Parochial Buildings in Leicester. Street. By an indenture dated 18 September 1886 certain land was conveyed to the vicar of St. Paul's, Leamington, for erecting thereon a mission house and parochial rooms. The buildings erected comprised a dwelling-house, parochial hall, and smaller rooms. The charity is now regulated by a scheme of the Charity Commissioners dated 22 November 1921 which appoints trustees to administer the income of the charity for the maintenance and repair of the buildings and, subject thereto, in aid of the work of the parish carried on in the buildings.
Charity for Ecclesiastical Purposes in St. Paul's, Leamington Priors. The land formerly constituting the endowment of the charity was sold in 1943 and the proceeds of sale invested. The charity is regulated by a scheme of the Charity Commissioners dated 24 February 1942, which appoints the vicar and churchwardens to be administering trustees and directs that the income of the charity shall be applied in aid of religious or other charitable work of the Church of England in the parish.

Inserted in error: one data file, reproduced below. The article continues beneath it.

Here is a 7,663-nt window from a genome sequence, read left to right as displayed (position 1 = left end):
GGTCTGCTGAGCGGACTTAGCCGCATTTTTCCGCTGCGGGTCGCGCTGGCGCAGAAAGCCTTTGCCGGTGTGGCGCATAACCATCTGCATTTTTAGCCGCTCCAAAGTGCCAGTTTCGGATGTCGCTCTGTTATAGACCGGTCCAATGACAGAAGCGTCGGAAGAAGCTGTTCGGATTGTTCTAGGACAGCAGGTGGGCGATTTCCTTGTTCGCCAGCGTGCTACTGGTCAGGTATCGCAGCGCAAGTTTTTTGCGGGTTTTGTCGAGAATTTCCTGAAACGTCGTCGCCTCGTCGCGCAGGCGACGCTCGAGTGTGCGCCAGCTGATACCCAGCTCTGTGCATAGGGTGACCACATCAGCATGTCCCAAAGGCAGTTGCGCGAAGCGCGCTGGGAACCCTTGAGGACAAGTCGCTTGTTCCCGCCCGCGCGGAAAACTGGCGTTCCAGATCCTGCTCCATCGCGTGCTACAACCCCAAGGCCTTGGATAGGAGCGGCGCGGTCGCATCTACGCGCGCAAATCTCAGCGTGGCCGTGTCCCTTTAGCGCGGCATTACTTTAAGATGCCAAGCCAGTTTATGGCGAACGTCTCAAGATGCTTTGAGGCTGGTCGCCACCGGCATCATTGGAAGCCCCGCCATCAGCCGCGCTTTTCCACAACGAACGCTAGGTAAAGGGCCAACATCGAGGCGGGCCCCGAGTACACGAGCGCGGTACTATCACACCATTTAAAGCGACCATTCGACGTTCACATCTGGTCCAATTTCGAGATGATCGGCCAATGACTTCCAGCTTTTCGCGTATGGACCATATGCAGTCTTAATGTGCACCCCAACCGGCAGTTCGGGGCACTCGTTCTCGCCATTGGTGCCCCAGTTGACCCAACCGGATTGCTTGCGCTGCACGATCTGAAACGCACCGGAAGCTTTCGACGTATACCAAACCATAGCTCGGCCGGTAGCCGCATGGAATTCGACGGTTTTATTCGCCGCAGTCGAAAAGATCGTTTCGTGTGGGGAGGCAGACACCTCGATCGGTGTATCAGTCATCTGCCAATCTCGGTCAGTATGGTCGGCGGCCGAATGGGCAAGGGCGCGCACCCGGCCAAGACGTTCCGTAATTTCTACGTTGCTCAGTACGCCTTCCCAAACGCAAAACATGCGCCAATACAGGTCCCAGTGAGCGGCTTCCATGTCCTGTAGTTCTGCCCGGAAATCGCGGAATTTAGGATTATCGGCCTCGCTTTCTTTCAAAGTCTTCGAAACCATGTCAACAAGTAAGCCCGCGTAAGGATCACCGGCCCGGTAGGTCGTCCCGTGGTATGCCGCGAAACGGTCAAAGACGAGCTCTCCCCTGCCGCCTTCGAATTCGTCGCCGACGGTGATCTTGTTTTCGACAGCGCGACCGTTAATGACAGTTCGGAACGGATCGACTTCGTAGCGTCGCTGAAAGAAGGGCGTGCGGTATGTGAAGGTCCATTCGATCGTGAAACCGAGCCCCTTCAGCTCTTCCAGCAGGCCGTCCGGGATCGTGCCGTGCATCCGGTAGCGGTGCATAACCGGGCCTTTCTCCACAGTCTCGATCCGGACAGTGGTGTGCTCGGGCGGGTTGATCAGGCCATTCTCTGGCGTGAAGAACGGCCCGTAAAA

Constance Harriet Lea. By an indenture dated 11 August 1914 the sum of £1,000 was given to the Worcester Diocesan Trust, the income thereof to be paid to the vicar for the time being of Holy Trinity, Leamington, as an addition to his stipend.
George Hyde, by will proved on 25 July 1888, gave his Leamington Gas Shares to the trustees of the Wesleyan Methodist Chapel, Dale Street, Leamington, the income, after the payment of certain specified sums, to be paid to the Quarterly Board for the benefit of the Leamington Wesleyan Society.
Edward Tracy Turnerelli, by will dated 15 January 1896, gave £1,100 to the Roman Catholic Bishop of Birmingham and the vicar general of the said Diocese, the income to be paid to the senior priest of the Church of the Roman Catholic Mission of St. Peter, Leamington, for the benefit of the mission. The annual income amounts to £28 (approximately).